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Typescript - why to use "unknown" instead of "any"

cilvako profile image Silvia Bogdan ・2 min read

As I was saying in my last post, I am trying to avoid using the any type as much as possible. Although I understand the need for skipping type checks, I think using any defeats the whole purpose of Typescript. Luckily, at work I am also using Eslint so unless I disable some specific rules, I can't integrate any in my code.

If you really need to skip type checking, you can use something that Typescript 3.0 introduced: the unknown type. Unlike any, unknown is safer to use in the sense that before actually doing something with data of this type, we must do some sort of checking, whereas any has no restrictions.

Anything is assignable to unknown, but unknown isn't assignable to anything but itself and any without a type assertion or a control flow based narrowing. Likewise, no operations are permitted on an unknown without first asserting or narrowing to a more specific type.

What does that really mean? Let's take the examples bellow:

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We see we can assign anything to a variable of type unknown (I used just a few types to point this out). Now let's see what happens when we try to reassign unknown to something that's not any or unknown:

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Notice the following: we can assign whatever we want to variables of types any and unknown. We can only reassign the any type variable to whatever we want (in this case, a variable of type number). Trying to reassign unknown to a variable of type string or number will throw an error (as mentioned, it can only be reassigned to any or unknown).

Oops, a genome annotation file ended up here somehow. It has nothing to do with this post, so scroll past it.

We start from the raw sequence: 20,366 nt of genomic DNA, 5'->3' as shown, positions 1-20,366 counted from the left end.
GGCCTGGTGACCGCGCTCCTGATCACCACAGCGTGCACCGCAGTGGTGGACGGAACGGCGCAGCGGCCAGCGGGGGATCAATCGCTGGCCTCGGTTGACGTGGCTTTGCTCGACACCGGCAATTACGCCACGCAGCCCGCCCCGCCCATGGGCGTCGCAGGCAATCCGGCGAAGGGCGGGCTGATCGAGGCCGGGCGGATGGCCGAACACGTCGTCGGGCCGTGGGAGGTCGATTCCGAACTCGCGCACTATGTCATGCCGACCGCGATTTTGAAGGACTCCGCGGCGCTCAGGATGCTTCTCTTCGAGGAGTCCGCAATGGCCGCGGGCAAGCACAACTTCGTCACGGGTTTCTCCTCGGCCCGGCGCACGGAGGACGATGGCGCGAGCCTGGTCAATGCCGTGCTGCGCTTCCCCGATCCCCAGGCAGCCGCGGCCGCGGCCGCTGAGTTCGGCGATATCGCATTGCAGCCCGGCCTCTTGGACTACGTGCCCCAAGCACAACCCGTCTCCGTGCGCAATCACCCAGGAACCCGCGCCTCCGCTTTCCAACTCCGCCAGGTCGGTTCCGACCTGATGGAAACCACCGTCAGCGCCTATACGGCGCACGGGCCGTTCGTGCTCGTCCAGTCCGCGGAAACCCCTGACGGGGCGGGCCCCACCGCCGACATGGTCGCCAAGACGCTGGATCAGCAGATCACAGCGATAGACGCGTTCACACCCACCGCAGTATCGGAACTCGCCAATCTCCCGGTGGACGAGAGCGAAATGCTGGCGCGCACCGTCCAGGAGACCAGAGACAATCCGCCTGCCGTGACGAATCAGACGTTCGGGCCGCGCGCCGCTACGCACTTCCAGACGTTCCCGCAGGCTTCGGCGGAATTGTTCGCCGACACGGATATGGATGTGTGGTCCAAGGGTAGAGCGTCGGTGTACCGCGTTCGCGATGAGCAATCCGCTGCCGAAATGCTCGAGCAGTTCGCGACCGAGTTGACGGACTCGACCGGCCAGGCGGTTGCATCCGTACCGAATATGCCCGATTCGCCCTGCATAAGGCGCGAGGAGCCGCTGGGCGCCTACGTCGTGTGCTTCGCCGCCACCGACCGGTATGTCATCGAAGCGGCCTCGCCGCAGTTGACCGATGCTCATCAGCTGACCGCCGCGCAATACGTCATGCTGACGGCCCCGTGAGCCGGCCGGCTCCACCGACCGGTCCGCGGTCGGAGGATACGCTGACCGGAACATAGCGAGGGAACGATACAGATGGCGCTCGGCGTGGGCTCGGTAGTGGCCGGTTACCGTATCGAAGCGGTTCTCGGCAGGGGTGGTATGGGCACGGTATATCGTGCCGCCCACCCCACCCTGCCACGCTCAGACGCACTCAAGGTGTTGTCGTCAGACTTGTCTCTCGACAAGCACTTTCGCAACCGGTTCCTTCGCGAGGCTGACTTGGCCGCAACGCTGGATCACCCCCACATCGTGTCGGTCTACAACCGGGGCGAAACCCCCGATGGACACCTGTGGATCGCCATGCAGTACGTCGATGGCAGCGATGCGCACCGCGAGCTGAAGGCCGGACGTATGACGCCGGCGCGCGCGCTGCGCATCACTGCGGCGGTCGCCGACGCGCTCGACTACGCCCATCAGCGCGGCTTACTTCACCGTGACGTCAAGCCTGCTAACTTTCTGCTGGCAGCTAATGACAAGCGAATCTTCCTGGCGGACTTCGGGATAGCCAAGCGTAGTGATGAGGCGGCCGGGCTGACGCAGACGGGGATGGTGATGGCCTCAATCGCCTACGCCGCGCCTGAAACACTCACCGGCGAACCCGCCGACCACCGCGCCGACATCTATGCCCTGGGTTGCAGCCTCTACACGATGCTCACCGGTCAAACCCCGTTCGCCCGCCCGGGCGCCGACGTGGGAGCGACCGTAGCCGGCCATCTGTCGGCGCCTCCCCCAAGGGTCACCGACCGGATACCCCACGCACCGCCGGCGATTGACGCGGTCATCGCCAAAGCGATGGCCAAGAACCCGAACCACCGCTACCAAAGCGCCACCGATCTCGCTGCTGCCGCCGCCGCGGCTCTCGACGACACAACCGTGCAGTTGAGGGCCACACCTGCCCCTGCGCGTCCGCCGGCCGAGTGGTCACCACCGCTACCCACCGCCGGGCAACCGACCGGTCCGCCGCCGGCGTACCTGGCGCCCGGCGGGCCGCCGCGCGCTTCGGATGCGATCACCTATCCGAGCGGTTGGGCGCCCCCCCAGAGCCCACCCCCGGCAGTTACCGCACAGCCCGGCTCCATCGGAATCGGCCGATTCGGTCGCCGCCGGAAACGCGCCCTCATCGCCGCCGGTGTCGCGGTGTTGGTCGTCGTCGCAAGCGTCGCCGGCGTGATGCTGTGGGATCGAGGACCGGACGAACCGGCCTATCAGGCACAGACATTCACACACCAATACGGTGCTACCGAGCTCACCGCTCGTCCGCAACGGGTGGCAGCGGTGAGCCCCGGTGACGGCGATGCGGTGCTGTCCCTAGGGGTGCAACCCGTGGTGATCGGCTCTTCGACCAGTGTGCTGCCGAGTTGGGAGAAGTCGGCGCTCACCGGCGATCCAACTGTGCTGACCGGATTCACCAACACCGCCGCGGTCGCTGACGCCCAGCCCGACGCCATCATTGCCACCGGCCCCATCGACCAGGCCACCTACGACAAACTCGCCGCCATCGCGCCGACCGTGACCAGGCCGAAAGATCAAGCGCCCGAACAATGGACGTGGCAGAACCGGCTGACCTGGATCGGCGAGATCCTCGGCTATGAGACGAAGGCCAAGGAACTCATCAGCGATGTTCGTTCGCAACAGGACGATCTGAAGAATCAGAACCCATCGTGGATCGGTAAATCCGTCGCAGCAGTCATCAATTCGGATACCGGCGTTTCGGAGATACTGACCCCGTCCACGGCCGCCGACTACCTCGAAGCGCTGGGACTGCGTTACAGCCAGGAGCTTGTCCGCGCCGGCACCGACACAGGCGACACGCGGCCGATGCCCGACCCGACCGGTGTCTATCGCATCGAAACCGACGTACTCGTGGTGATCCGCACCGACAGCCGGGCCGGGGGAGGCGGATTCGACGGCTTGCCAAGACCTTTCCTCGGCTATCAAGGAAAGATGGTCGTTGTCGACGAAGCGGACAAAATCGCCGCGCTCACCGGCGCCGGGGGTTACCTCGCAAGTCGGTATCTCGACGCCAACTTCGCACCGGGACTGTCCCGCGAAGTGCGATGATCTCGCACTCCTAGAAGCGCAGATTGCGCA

On their own, variables of type unknown are not very useful but when performing extra checks, they can be quite powerful. I am going to use an example in comparison with the any type:

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Looking at the code above, we have two variables, one of type any, one of type unknown. When trying to run the .map() method on variable_of_any_type, the editor doesn't complain, although it doesn't know if the variable is indeed of type array (and as we can see, it's not). We won't spot this until after compiling time when we'll get an error saying Uncaught TypeError: variable_of_any_type.map is not a function.

When trying to do the same thing with the variable of type unknown, the editor complains and says Object is of type 'unknown'.. This means that it still doesn't know if it's an array so we must make an extra check. We do that on the next lines, we see that variable_of_unknown_type is indeed an array, therefore we can perform the .map() function on it.

Image source: ThisisEngineering RAEng/ @thisisengineering on Unsplash

Posted on Jun 2 by:

cilvako profile

Silvia Bogdan

@cilvako

Front-end developer by day, front-end developer by night. My dog is my biggest supporter.

Discussion

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unknown is just pessimistic 'any' 🙈. With any , ts is like "maybe it is of type array, who knows?", and with unknown it is like "dude, I am not taking any risks 😇".

 
 

Hehe, nice analogy :).

 

Nice. Did not know that feature!

 

So it was unknown for you???

ok I'll leave myself

 
 

For situations where defining the type is not possible, I'd like to use the lazy gradual typing. Meaning, I have a global type alias TODO that's the same as any.

declare type TODO = any;

While it's just a "hack", I do like it and it does come in handy from time to time. Some details.

However, the unknown solution you proposed seems much better overall.

 

Never thought about it, nice :D. Does it do anything else besides tricking the compiler?

 

I've ran across unknown when interacting with some libs but never understood what it meant in comparison to any. Now I know thanks!

 

I've rarely seen it in the wild too, I know what you mean. Glad that it helped :).

 

Thanks for the lesson. Your examples made this easy to understand, and I'm now motivated to use unknown the next time I start to reach for any! 🚸

 

Yes, why not? We indeed need to make some extra checks but since it's safer I believe it's worth it. Thank you for your input!